“Written with terrifying crispness, this surreal thriller captures the shocking absurdities of life in contemporary Rwanda. . . . With mounting tension, Bad News tells of what happens to the journalists in his class—how the best are hounded out of the country, how the independent newspapers are closed down—until Sundaram himself feels the iron fist of fear closing in.” —The Sydney Morning Herald
 
“Sundaram’s talents show in his creation of an atmosphere of paranoia and dread. . . . A chilling account of reporters in danger that heightens awareness of the importance of a free press.” —Kirkus Reviews
 
“[O]ne of the finest works of reportage in living memory. . . . [Bad News’s] strength lies in its ability to convey the nightmare of today’s Rwanda and the international community’s complicity in it.” —Antony Loewenstein, The Australian
 
“[A] gritty, brutal and often heartbreaking account of a country in the process of crushing its own people into obedience. . . . [Bad News is] a classic of journalism, an unforgettable account of the machinery that is necessary to sustain a republic of fear.” —Nilanjana S. Roy, Business Standard
 
“[A] superb exposé of a dictatorship as he observes how the tentacles of totalitarianism squeeze the life from a society. Bad News is an important book that should shatter any lingering faith people might hold in Kagame’s hideous regime. . . . This is a desolate work, taut prose describing the stifling atmosphere of a nation trapped in fear. . . . [R]equired reading—not least by donors in the west.” —The Guardian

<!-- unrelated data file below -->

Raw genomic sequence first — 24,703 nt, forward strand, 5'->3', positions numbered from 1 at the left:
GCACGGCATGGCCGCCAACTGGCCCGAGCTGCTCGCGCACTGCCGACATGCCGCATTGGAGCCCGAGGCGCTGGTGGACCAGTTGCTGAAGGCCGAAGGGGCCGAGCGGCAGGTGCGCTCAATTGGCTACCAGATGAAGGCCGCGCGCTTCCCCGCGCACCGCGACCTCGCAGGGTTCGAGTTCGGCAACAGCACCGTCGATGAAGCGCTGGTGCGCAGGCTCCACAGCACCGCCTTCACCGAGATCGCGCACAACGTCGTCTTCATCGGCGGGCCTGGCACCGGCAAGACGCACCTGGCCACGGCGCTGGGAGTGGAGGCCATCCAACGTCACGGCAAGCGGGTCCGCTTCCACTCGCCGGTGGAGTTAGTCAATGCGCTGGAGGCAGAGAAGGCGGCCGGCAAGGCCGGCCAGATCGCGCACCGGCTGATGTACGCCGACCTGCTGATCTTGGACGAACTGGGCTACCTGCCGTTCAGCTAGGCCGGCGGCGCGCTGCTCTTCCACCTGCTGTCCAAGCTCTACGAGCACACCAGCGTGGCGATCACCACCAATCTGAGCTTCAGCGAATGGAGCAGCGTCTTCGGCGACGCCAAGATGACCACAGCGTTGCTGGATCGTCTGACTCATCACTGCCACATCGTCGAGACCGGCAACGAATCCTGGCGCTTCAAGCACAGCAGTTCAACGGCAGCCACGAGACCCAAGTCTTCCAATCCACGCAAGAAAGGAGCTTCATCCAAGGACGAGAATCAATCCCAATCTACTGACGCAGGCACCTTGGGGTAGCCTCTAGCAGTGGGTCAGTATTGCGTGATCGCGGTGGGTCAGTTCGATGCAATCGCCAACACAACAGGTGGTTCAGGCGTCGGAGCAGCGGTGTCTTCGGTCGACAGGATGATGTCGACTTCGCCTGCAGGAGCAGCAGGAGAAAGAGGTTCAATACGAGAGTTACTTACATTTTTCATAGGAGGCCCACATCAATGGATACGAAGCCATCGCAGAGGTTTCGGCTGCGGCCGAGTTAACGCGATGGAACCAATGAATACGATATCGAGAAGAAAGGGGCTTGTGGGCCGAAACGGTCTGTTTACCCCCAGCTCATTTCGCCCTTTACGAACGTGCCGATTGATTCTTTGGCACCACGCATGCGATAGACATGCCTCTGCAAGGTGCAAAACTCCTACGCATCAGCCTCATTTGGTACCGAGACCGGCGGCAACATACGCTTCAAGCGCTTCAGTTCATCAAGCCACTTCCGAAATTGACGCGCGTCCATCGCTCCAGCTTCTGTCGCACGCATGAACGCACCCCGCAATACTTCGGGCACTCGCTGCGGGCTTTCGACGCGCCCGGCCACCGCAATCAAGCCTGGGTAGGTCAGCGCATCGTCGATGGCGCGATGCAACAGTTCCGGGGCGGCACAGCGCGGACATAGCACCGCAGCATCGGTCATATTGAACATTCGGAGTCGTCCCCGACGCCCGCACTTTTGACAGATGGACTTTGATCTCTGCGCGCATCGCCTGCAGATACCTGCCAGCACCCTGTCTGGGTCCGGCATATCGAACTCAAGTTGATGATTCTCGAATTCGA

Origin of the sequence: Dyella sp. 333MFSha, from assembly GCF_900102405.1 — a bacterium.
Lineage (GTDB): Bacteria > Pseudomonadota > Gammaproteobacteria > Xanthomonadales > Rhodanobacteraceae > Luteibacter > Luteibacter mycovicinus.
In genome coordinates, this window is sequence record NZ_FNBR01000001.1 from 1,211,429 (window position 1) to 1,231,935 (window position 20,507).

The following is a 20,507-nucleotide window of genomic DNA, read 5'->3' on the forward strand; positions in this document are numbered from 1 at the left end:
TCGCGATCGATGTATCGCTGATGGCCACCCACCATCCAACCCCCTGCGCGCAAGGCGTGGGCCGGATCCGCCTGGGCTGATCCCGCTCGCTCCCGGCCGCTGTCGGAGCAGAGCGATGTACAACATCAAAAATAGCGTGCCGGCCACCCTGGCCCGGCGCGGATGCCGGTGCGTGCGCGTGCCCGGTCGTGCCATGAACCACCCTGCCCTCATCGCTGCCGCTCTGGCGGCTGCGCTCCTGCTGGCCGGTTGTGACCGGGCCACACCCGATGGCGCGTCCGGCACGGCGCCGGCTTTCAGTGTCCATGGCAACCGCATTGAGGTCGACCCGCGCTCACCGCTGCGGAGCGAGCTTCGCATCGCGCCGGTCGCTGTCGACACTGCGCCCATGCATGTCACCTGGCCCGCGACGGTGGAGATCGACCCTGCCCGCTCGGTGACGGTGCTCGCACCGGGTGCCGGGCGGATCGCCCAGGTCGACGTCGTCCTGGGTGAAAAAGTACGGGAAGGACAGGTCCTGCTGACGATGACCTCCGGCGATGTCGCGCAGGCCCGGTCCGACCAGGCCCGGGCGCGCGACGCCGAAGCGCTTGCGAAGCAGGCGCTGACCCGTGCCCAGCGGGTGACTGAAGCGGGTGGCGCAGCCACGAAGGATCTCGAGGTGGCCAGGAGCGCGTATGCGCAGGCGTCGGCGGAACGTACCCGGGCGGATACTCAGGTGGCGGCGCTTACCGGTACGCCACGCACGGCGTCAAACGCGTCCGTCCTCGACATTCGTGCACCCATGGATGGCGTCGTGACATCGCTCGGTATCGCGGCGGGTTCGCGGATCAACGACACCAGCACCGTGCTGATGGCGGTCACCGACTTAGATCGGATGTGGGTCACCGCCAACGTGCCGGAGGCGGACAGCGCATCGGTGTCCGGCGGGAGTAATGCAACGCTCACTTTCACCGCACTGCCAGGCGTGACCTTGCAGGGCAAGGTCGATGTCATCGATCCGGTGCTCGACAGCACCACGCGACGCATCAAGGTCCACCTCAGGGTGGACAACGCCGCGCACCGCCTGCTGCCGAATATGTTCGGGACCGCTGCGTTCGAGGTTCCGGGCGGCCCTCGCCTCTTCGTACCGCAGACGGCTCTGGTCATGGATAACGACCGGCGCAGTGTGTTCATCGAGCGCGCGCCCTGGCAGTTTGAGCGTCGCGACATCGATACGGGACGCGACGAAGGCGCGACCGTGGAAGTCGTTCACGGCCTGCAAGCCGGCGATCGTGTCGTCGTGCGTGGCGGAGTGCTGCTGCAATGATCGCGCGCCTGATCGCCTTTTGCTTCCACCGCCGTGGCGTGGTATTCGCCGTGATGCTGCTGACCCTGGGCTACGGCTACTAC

Bad News is a searing illustration of the dangers associated with newsgathering in an authoritarian state, and a paean to those courageous enough to practice it in such dire circumstances. Despite the repressive tactics, reporters risked their lives to publish and broadcast the news, dreaming up clever ruses to connect with the readers and listeners. . . . These and other Rwandan reporters continue to work in oppressive conditions. Bad News is a potent celebration of their tenacity.” —The San Francisco Chronicle
 
“Sundaram’s insights are harrowing, his narrative fast-paced and immediate.” —Financial Times
 
“Writing of his experience running a journalists’ training program in Kigali, Rwanda, Sundaram captures the quiet menace of his surroundings. . . . About halfway through the book, the sequence eerily reverses; the stories are now following the journalists—and silencing them. The effect is haunting. . . . His first book, Stringer: A Reporter’s Journey in the Congo (2014), was visceral, emotional reportage; Bad News feels measured, even mildly resigned, in comparison, the work of a journalist more inured to life under a corrupt regime. . . . Sundaram’s exposé is courageous and heartfelt. . . . Sundaram is thorough, even when the news is bad. . . . In writing this book Sundaram surely put himself at risk, and it is a testament to his bravery that he did so without drawing undue attention to its personal cost.” —Aditi Sriram, The Washington Post